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|Industry experts hail resilience of mortgage market post-EU referendum|
|Friday, 04 November 2016|
The UK housing and mortgage market has shown a strong degree of resilience since the result of June’s EU referendum, according to a panel of industry experts.
Speaking today at the Financial Services Expo (FSE) Midlands at the RICOH Arena in Coventry, John Truswell of CHL Mortgages and Adrian Moloney of One Savings Bank both suggested the market was showing an underlying strength.
Truswell said: “It is difficult to call how the market is reacting post-Brexit vote; indeed, it’s too early to do so. However, September activity was up on the same month last year and we shouldn’t lose sight of the fact the market is very resilient. It appears to be steady as she goes at the moment.”
Moloney agreed: “We have to acknowledge that this market isn’t the same as 2007 and 2008. Lenders are well-funded and want to lend. My feeling is that landlords have got over the stamp duty changes and there is a seismic shift in terms of landlords incorporating.”
Jason Berry of Uninsure, also speaking on the panel, suggested that advisers have plenty of opportunities in uncertain times. He said: “It is difficult to predict how the market will play out but we are in a far better place than we were in 2008/09. Indeed, confusion for consumers has historically led to opportunities for brokers to impart their advice.” Vicki Jefferies of Personal Touch Financial Services agreed that since September the mortgage market had seen “a stronger flow of applications”. She added “We have seen it pick up since the summer, however we as brokers are not fully exploiting the opportunity that exists in terms of the remortgage market.”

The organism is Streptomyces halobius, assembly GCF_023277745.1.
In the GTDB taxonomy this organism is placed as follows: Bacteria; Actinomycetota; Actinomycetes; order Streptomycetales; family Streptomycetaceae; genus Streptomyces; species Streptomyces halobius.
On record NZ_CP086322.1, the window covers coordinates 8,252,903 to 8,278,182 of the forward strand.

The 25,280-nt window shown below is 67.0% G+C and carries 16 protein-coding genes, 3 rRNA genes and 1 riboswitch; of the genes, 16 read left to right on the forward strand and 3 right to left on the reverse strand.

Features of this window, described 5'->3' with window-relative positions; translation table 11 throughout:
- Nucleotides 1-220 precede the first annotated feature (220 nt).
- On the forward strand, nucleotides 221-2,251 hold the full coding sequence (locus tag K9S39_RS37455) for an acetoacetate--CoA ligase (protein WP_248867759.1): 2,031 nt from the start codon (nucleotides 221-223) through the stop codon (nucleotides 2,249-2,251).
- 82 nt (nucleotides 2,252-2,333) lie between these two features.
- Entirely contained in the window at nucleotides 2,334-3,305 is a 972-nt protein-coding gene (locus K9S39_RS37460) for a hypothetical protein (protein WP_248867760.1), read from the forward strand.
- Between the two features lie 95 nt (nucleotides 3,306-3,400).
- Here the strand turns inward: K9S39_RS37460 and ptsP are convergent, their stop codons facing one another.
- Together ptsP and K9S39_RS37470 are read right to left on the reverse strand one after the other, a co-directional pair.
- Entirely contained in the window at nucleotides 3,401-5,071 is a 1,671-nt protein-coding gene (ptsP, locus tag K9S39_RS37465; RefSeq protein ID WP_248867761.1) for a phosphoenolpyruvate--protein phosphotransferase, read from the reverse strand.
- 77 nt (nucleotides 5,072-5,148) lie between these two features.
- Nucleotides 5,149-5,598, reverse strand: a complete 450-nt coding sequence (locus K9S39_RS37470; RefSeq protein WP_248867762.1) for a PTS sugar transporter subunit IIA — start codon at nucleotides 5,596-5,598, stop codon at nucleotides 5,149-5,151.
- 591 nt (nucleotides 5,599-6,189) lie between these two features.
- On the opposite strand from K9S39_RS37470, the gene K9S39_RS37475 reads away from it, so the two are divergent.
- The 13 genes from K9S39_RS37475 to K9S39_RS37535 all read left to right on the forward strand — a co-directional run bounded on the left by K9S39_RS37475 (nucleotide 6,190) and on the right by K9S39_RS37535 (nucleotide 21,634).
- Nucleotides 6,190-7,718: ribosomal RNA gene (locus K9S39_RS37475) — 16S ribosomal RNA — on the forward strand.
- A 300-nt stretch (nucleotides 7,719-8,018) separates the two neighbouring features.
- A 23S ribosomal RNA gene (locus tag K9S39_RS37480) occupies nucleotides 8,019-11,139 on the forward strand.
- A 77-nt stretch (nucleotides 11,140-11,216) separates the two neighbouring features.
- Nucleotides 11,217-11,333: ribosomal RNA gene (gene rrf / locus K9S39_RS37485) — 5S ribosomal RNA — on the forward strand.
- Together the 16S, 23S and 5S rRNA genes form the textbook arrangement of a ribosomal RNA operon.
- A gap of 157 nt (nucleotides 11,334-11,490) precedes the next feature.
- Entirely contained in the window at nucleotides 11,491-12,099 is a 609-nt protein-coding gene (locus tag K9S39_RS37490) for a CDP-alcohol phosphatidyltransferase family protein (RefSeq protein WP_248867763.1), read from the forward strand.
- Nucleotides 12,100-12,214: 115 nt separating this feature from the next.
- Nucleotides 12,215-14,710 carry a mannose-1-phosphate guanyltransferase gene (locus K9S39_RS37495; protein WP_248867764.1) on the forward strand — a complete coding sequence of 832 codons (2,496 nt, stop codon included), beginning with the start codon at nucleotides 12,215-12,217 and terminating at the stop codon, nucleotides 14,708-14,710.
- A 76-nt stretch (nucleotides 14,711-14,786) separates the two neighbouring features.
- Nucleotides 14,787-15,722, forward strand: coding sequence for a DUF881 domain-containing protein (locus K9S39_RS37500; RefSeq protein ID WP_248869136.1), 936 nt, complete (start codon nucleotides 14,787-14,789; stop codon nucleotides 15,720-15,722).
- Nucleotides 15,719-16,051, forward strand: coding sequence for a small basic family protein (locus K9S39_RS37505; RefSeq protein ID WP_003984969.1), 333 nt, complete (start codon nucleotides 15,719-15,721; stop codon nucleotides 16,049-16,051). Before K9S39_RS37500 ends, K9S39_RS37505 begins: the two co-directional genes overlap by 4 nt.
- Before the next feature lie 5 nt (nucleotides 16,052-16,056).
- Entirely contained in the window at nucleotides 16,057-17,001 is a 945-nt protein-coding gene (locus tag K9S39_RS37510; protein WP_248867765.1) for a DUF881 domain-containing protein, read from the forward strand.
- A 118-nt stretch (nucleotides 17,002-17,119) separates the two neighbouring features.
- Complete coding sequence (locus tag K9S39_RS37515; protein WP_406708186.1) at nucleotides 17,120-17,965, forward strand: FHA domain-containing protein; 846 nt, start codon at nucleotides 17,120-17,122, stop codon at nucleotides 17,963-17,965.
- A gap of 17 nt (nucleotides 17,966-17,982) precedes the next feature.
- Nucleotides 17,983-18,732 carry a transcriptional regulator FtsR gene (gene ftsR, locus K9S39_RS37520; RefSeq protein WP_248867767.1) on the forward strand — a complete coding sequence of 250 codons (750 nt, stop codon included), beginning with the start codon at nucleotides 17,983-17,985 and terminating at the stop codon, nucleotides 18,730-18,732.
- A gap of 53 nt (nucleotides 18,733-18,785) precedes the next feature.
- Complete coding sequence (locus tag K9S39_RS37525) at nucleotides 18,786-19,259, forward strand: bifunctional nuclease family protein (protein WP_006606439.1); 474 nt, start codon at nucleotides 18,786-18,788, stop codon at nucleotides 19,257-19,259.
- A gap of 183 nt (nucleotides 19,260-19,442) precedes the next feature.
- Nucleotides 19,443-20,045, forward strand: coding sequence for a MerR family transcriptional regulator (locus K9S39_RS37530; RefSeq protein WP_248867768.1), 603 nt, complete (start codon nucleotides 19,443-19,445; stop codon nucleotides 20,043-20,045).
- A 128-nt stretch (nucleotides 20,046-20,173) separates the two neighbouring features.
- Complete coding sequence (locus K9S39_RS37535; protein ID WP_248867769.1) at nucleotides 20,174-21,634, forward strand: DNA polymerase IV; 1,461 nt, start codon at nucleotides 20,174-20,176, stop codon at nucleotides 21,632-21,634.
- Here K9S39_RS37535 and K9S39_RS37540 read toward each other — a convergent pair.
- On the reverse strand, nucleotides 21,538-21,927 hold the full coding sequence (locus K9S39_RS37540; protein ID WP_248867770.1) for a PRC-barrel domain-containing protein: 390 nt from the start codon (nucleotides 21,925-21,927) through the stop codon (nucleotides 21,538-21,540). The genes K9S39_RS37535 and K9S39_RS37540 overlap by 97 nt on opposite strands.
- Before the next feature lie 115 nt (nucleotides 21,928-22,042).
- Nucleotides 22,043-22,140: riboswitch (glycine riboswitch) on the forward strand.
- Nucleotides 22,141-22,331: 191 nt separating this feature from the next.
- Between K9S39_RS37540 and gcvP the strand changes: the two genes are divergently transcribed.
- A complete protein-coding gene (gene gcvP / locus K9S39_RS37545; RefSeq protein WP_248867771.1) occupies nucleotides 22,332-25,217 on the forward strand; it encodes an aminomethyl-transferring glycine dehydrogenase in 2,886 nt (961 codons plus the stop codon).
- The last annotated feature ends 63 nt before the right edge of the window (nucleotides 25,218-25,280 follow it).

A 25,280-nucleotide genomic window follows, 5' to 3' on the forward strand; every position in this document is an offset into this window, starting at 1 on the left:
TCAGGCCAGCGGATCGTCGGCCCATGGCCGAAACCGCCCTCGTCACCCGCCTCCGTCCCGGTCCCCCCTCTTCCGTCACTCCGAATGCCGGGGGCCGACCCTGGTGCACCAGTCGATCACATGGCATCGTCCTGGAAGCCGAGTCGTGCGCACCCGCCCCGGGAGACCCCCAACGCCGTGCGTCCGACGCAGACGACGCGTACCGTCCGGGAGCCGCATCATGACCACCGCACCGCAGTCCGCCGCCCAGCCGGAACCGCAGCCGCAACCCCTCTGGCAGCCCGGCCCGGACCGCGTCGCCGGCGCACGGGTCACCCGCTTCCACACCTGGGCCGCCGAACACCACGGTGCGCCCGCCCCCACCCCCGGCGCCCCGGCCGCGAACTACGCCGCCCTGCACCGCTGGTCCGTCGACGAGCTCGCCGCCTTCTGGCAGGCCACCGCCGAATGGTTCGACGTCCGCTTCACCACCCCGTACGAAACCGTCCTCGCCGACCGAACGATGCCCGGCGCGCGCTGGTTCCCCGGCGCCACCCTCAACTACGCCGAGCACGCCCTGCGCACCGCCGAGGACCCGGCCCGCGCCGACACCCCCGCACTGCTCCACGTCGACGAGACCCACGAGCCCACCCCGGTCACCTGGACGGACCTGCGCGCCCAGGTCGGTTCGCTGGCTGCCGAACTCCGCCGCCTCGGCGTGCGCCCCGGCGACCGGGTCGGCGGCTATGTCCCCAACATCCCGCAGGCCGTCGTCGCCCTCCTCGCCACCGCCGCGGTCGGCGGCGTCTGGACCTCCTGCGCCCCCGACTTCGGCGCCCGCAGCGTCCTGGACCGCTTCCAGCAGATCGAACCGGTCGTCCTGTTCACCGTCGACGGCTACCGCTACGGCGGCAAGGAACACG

When quizzed on their anticipation for lending levels in 2016, most panel members opted for a figure between £230bn and £240bn of gross mortgage lending, with the anticipation that buy-to-let gross lending would be close to £40bn. Truswell suggested that 2017 lending would see a “tick up” to closer to £250bn.
Moloney also argued that intermediary distribution levels would stay at 75% of all business written for the foreseeable future. The panel did however argue that the market needed more professional advisers.
“Advisers have major advantages over lenders in terms of the advice provision and the choice of products,” said Jefferies. “However we need more advisers.”
Moloney agreed: “We need to continue to bring in new people to the industry but it is difficult.”
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